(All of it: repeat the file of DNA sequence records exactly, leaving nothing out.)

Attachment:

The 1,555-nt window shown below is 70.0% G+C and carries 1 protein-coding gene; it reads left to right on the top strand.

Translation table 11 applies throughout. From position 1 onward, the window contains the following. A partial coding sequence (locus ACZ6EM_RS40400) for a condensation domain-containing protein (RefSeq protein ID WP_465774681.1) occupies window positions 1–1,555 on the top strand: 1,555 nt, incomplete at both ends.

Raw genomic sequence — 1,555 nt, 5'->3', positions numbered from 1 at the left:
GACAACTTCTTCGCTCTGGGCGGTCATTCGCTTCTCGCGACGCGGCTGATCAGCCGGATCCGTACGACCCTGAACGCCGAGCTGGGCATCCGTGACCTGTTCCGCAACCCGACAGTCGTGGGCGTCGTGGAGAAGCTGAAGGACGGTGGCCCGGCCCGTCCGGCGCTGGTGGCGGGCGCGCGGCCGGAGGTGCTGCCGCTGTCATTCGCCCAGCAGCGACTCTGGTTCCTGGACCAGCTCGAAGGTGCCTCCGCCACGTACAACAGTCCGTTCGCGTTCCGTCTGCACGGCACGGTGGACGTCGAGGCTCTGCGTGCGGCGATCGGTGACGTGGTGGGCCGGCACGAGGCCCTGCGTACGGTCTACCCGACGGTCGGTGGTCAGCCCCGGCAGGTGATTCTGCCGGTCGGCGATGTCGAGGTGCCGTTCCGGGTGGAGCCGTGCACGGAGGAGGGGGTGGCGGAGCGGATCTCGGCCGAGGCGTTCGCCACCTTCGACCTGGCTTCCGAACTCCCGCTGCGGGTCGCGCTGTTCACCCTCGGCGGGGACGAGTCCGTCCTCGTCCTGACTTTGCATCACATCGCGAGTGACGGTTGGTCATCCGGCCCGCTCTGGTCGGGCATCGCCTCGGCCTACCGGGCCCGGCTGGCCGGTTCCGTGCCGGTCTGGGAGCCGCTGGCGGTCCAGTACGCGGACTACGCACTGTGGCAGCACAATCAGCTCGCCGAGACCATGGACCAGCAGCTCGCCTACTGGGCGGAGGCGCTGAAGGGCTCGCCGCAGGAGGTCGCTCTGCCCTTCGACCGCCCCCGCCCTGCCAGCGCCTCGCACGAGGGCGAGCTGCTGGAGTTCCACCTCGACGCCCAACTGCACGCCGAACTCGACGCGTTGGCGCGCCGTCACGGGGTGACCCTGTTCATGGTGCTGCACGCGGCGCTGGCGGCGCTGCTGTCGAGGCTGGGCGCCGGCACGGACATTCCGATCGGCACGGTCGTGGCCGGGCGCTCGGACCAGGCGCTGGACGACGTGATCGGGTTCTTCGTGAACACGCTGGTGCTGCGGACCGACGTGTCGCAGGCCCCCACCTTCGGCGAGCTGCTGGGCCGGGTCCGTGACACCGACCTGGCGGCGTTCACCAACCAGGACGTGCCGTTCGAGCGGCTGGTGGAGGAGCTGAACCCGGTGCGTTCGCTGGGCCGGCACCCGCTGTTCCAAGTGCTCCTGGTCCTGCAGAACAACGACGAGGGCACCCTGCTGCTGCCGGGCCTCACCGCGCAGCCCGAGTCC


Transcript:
The 1,555-nt window shown below is 70.0% G+C and carries 1 protein-coding gene; it reads left to right on the top strand.

Translation table 11 applies throughout. From position 1 onward, the window contains the following. A partial coding sequence (locus ACZ6EM_RS40400) for a condensation domain-containing protein (RefSeq protein ID WP_465774681.1) occupies window positions 1–1,555 on the top strand: 1,555 nt, incomplete at both ends.

Raw genomic sequence — 1,555 nt, 5'->3', positions numbered from 1 at the left:
GACAACTTCTTCGCTCTGGGCGGTCATTCGCTTCTCGCGACGCGGCTGATCAGCCGGATCCGTACGACCCTGAACGCCGAGCTGGGCATCCGTGACCTGTTCCGCAACCCGACAGTCGTGGGCGTCGTGGAGAAGCTGAAGGACGGTGGCCCGGCCCGTCCGGCGCTGGTGGCGGGCGCGCGGCCGGAGGTGCTGCCGCTGTCATTCGCCCAGCAGCGACTCTGGTTCCTGGACCAGCTCGAAGGTGCCTCCGCCACGTACAACAGTCCGTTCGCGTTCCGTCTGCACGGCACGGTGGACGTCGAGGCTCTGCGTGCGGCGATCGGTGACGTGGTGGGCCGGCACGAGGCCCTGCGTACGGTCTACCCGACGGTCGGTGGTCAGCCCCGGCAGGTGATTCTGCCGGTCGGCGATGTCGAGGTGCCGTTCCGGGTGGAGCCGTGCACGGAGGAGGGGGTGGCGGAGCGGATCTCGGCCGAGGCGTTCGCCACCTTCGACCTGGCTTCCGAACTCCCGCTGCGGGTCGCGCTGTTCACCCTCGGCGGGGACGAGTCCGTCCTCGTCCTGACTTTGCATCACATCGCGAGTGACGGTTGGTCATCCGGCCCGCTCTGGTCGGGCATCGCCTCGGCCTACCGGGCCCGGCTGGCCGGTTCCGTGCCGGTCTGGGAGCCGCTGGCGGTCCAGTACGCGGACTACGCACTGTGGCAGCACAATCAGCTCGCCGAGACCATGGACCAGCAGCTCGCCTACTGGGCGGAGGCGCTGAAGGGCTCGCCGCAGGAGGTCGCTCTGCCCTTCGACCGCCCCCGCCCTGCCAGCGCCTCGCACGAGGGCGAGCTGCTGGAGTTCCACCTCGACGCCCAACTGCACGCCGAACTCGACGCGTTGGCGCGCCGTCACGGGGTGACCCTGTTCATGGTGCTGCACGCGGCGCTGGCGGCGCTGCTGTCGAGGCTGGGCGCCGGCACGGACATTCCGATCGGCACGGTCGTGGCCGGGCGCTCGGACCAGGCGCTGGACGACGTGATCGGGTTCTTCGTGAACACGCTGGTGCTGCGGACCGACGTGTCGCAGGCCCCCACCTTCGGCGAGCTGCTGGGCCGGGTCCGTGACACCGACCTGGCGGCGTTCACCAACCAGGACGTGCCGTTCGAGCGGCTGGTGGAGGAGCTGAACCCGGTGCGTTCGCTGGGCCGGCACCCGCTGTTCCAAGTGCTCCTGGTCCTGCAGAACAACGACGAGGGCACCCTGCTGCTGCCGGGCCTCACCGCGCAGCCCGAGTCC